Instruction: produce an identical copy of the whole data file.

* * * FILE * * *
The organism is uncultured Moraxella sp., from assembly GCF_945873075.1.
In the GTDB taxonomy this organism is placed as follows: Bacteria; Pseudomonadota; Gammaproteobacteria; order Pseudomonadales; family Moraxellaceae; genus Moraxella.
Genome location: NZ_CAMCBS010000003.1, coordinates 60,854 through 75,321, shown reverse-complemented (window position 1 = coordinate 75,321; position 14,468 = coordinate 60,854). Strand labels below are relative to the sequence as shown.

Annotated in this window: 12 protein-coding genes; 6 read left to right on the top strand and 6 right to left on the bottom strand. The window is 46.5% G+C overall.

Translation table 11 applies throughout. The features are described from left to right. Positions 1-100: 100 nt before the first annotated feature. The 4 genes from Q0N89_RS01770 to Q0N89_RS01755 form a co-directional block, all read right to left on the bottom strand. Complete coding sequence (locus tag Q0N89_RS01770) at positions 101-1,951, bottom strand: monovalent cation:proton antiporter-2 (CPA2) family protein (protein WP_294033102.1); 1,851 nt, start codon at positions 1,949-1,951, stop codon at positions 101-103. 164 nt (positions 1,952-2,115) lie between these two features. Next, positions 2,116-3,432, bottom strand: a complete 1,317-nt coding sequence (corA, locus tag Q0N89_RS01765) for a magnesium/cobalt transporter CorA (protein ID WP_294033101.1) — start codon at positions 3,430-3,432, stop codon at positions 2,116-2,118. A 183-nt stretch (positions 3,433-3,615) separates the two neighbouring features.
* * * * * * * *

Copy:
The organism is uncultured Moraxella sp., from assembly GCF_945873075.1.
In the GTDB taxonomy this organism is placed as follows: Bacteria; Pseudomonadota; Gammaproteobacteria; order Pseudomonadales; family Moraxellaceae; genus Moraxella.
Genome location: NZ_CAMCBS010000003.1, coordinates 60,854 through 75,321, shown reverse-complemented (window position 1 = coordinate 75,321; position 14,468 = coordinate 60,854). Strand labels below are relative to the sequence as shown.

Annotated in this window: 12 protein-coding genes; 6 read left to right on the top strand and 6 right to left on the bottom strand. The window is 46.5% G+C overall.

Translation table 11 applies throughout. The features are described from left to right. Positions 1-100: 100 nt before the first annotated feature. The 4 genes from Q0N89_RS01770 to Q0N89_RS01755 form a co-directional block, all read right to left on the bottom strand. Complete coding sequence (locus tag Q0N89_RS01770) at positions 101-1,951, bottom strand: monovalent cation:proton antiporter-2 (CPA2) family protein (protein WP_294033102.1); 1,851 nt, start codon at positions 1,949-1,951, stop codon at positions 101-103. 164 nt (positions 1,952-2,115) lie between these two features. Next, positions 2,116-3,432, bottom strand: a complete 1,317-nt coding sequence (corA, locus tag Q0N89_RS01765) for a magnesium/cobalt transporter CorA (protein ID WP_294033101.1) — start codon at positions 3,430-3,432, stop codon at positions 2,116-2,118. A 183-nt stretch (positions 3,433-3,615) separates the two neighbouring features.